Precision and Radiosonde Validation of Satellite Gridpoint Temperature Anomalies. Part I: MSU Channel 2

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  • 1 Earth Science and Applications Division, NASA Marshall Space Flight Center, Alabama
  • | 2 Atmospheric Science Program, University of Alabama in Huntsville, Huntsville, Alabama
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Abstract

In Part I of this study, monthly 2.5° gridpoint anomalies in the TIROS-N satellite series Microwave Sounding Unit (MSU) channel 2 brightness temperatures during 1979–88 are evaluated with multiple satellites and radiosonde data for their climate temperature monitoring capability. The MSU anomalies are computed about a 10-year mean annual cycle at each grid point, with the MSUs intercalibrated to a common arbitrary level. The intercalibrations remove relative biases between instruments of up to several tenths of a degree celsius. The monthly gridpoint anomaly agreement between concurrently operating satellites reveals single-satellite precision generally better than 0.07°C in the tropics and better than 0.15°C at higher latitudes. Monthly anomalies in radiosonde channel 2 brightness temperatures computed with the radiative transfer equation compare very closely to the MSU measured anomalies in all climate zones, with correlations generally from 0.94 to 0.98 and standard errors of 0.15°C in the tropics to 0.30°C at high latitudes. Simplification of these radiative transfer calculations to a static weighting profile applied to the radiosonde temperature profile leads to an average degradation of only 0.02° in the monthly skill. In terms of a more traditionally measured quantity, the MSU channel 2 anomalies match best with either the radiosonde 100–20-kPa or 100–15-kPa layer anomalies. No significant spurious trends were found in the 10-yr satellite dataset compared to the radiosondes that would indicate a calibration drift in either system. Thus, sequentially launched, overlapping passive microwave radiometers provide a useful system for monitoring intraseasonal to interannual climate anomalies and offer hope for monitoring of interdecadal trends from space. The Appendix includes previously unpublished details of the MSU gridpoint anomaly dataset construction. Part II of this study addresses the removal from channel 2 of the temperature influence above the 30-kPa level, providing a sharper and thus potentially more useful weighting function for monitoring lower tropospheric temperatures.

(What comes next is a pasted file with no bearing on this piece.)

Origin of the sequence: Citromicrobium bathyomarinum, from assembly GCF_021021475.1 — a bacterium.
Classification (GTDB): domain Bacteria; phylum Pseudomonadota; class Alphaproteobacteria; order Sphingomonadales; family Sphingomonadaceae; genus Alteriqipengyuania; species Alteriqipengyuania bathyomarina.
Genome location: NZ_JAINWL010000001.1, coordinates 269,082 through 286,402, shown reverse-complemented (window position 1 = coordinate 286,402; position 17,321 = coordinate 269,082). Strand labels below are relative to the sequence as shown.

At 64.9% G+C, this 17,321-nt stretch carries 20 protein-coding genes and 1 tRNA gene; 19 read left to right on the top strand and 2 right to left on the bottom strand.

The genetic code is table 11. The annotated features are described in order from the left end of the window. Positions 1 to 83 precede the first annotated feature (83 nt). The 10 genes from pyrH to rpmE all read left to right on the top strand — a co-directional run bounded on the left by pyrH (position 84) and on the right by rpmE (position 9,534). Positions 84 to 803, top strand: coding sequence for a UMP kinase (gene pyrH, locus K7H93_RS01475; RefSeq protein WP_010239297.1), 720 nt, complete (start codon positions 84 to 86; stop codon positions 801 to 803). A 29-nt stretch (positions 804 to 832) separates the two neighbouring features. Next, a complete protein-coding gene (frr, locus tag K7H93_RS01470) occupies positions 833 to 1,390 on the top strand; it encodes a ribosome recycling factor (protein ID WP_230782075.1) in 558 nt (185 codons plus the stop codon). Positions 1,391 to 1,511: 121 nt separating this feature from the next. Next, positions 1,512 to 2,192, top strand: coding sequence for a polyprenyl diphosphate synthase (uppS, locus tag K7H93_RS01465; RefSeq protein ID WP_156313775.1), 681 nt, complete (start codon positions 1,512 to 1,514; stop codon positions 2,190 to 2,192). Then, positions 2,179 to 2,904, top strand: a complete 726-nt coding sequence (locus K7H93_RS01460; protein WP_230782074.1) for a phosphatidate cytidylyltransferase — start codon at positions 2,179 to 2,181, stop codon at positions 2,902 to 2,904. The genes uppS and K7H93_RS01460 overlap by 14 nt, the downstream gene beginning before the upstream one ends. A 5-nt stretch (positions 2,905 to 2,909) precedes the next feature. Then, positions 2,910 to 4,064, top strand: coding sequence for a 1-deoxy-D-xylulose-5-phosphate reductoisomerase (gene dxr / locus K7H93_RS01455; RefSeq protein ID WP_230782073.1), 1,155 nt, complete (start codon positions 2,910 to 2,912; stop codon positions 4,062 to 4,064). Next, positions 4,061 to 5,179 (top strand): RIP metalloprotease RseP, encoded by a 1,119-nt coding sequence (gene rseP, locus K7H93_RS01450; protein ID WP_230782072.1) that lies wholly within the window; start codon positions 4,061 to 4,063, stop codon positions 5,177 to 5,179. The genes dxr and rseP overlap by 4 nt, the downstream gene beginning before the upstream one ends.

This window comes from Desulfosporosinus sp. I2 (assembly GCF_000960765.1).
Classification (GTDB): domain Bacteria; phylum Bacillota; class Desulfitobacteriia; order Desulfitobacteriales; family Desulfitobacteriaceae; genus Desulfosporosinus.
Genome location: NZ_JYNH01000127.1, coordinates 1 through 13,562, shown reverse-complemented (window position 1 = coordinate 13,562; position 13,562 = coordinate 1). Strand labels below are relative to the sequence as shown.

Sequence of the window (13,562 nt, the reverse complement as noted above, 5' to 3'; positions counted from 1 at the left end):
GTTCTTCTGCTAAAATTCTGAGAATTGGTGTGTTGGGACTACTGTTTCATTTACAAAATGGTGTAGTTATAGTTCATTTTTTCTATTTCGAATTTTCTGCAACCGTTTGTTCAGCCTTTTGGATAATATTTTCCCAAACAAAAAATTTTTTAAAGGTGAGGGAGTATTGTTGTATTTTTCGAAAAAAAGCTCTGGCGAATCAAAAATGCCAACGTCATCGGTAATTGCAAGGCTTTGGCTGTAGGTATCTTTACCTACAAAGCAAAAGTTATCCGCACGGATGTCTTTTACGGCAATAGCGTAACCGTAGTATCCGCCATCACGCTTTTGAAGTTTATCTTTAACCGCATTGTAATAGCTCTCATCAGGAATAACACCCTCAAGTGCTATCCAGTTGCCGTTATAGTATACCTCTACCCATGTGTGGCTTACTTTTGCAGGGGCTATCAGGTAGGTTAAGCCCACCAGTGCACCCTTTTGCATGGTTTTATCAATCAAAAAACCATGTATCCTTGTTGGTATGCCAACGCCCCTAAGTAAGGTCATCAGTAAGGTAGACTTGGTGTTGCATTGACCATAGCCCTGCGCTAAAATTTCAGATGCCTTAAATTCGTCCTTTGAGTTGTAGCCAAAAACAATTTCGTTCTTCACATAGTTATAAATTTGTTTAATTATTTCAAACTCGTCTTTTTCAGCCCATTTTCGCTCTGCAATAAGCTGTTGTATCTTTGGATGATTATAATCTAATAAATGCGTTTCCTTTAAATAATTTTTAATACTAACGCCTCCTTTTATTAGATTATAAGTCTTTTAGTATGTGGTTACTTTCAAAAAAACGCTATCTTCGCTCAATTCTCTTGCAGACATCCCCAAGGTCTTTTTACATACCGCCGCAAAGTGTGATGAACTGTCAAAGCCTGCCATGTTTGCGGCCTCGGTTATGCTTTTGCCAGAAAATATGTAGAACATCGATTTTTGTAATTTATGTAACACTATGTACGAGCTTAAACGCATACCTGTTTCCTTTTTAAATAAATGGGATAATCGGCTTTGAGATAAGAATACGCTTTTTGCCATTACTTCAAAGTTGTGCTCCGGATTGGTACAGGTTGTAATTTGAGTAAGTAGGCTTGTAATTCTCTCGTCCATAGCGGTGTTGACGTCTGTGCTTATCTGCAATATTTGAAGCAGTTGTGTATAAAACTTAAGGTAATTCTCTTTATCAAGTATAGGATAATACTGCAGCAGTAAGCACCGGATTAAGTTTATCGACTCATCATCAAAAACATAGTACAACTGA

Abstract

In Part I of this study, monthly 2.5° gridpoint anomalies in the TIROS-N satellite series Microwave Sounding Unit (MSU) channel 2 brightness temperatures during 1979–88 are evaluated with multiple satellites and radiosonde data for their climate temperature monitoring capability. The MSU anomalies are computed about a 10-year mean annual cycle at each grid point, with the MSUs intercalibrated to a common arbitrary level. The intercalibrations remove relative biases between instruments of up to several tenths of a degree celsius. The monthly gridpoint anomaly agreement between concurrently operating satellites reveals single-satellite precision generally better than 0.07°C in the tropics and better than 0.15°C at higher latitudes. Monthly anomalies in radiosonde channel 2 brightness temperatures computed with the radiative transfer equation compare very closely to the MSU measured anomalies in all climate zones, with correlations generally from 0.94 to 0.98 and standard errors of 0.15°C in the tropics to 0.30°C at high latitudes. Simplification of these radiative transfer calculations to a static weighting profile applied to the radiosonde temperature profile leads to an average degradation of only 0.02° in the monthly skill. In terms of a more traditionally measured quantity, the MSU channel 2 anomalies match best with either the radiosonde 100–20-kPa or 100–15-kPa layer anomalies. No significant spurious trends were found in the 10-yr satellite dataset compared to the radiosondes that would indicate a calibration drift in either system. Thus, sequentially launched, overlapping passive microwave radiometers provide a useful system for monitoring intraseasonal to interannual climate anomalies and offer hope for monitoring of interdecadal trends from space. The Appendix includes previously unpublished details of the MSU gridpoint anomaly dataset construction. Part II of this study addresses the removal from channel 2 of the temperature influence above the 30-kPa level, providing a sharper and thus potentially more useful weighting function for monitoring lower tropospheric temperatures.

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